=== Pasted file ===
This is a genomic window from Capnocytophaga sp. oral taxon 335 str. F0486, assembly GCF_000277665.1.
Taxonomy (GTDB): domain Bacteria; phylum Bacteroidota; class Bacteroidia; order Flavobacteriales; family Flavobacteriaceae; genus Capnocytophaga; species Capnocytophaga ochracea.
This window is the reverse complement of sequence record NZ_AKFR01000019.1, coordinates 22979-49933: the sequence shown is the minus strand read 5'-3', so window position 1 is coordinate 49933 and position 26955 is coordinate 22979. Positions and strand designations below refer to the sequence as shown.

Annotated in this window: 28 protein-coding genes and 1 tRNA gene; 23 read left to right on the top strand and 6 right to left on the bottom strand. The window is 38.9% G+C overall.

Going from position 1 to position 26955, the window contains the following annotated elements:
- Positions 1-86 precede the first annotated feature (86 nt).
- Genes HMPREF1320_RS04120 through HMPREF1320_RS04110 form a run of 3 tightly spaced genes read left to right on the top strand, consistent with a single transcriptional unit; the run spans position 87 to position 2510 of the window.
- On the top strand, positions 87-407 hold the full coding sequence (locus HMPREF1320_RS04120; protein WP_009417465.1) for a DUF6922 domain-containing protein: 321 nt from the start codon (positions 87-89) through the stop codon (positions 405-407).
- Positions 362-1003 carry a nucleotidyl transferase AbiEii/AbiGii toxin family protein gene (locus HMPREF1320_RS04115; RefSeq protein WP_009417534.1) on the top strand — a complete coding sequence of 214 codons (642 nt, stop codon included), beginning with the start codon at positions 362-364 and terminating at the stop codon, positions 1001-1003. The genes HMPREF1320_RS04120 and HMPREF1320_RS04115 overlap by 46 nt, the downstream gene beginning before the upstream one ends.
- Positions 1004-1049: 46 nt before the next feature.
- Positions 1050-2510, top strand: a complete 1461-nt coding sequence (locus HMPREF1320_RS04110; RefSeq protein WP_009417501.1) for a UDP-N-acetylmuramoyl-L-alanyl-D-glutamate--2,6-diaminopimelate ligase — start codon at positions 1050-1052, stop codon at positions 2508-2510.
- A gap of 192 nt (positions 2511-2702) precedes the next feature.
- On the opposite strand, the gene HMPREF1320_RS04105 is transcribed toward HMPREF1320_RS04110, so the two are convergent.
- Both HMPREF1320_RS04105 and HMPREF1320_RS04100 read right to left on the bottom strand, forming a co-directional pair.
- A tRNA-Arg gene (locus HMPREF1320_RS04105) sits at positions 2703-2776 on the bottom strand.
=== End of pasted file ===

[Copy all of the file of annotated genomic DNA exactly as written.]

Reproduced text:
This is a genomic window from Capnocytophaga sp. oral taxon 335 str. F0486, assembly GCF_000277665.1.
Taxonomy (GTDB): domain Bacteria; phylum Bacteroidota; class Bacteroidia; order Flavobacteriales; family Flavobacteriaceae; genus Capnocytophaga; species Capnocytophaga ochracea.
This window is the reverse complement of sequence record NZ_AKFR01000019.1, coordinates 22979-49933: the sequence shown is the minus strand read 5'-3', so window position 1 is coordinate 49933 and position 26955 is coordinate 22979. Positions and strand designations below refer to the sequence as shown.

Annotated in this window: 28 protein-coding genes and 1 tRNA gene; 23 read left to right on the top strand and 6 right to left on the bottom strand. The window is 38.9% G+C overall.

Going from position 1 to position 26955, the window contains the following annotated elements:
- Positions 1-86 precede the first annotated feature (86 nt).
- Genes HMPREF1320_RS04120 through HMPREF1320_RS04110 form a run of 3 tightly spaced genes read left to right on the top strand, consistent with a single transcriptional unit; the run spans position 87 to position 2510 of the window.
- On the top strand, positions 87-407 hold the full coding sequence (locus HMPREF1320_RS04120; protein WP_009417465.1) for a DUF6922 domain-containing protein: 321 nt from the start codon (positions 87-89) through the stop codon (positions 405-407).
- Positions 362-1003 carry a nucleotidyl transferase AbiEii/AbiGii toxin family protein gene (locus HMPREF1320_RS04115; RefSeq protein WP_009417534.1) on the top strand — a complete coding sequence of 214 codons (642 nt, stop codon included), beginning with the start codon at positions 362-364 and terminating at the stop codon, positions 1001-1003. The genes HMPREF1320_RS04120 and HMPREF1320_RS04115 overlap by 46 nt, the downstream gene beginning before the upstream one ends.
- Positions 1004-1049: 46 nt before the next feature.
- Positions 1050-2510, top strand: a complete 1461-nt coding sequence (locus HMPREF1320_RS04110; RefSeq protein WP_009417501.1) for a UDP-N-acetylmuramoyl-L-alanyl-D-glutamate--2,6-diaminopimelate ligase — start codon at positions 1050-1052, stop codon at positions 2508-2510.
- A gap of 192 nt (positions 2511-2702) precedes the next feature.
- On the opposite strand, the gene HMPREF1320_RS04105 is transcribed toward HMPREF1320_RS04110, so the two are convergent.
- Both HMPREF1320_RS04105 and HMPREF1320_RS04100 read right to left on the bottom strand, forming a co-directional pair.
- A tRNA-Arg gene (locus HMPREF1320_RS04105) sits at positions 2703-2776 on the bottom strand.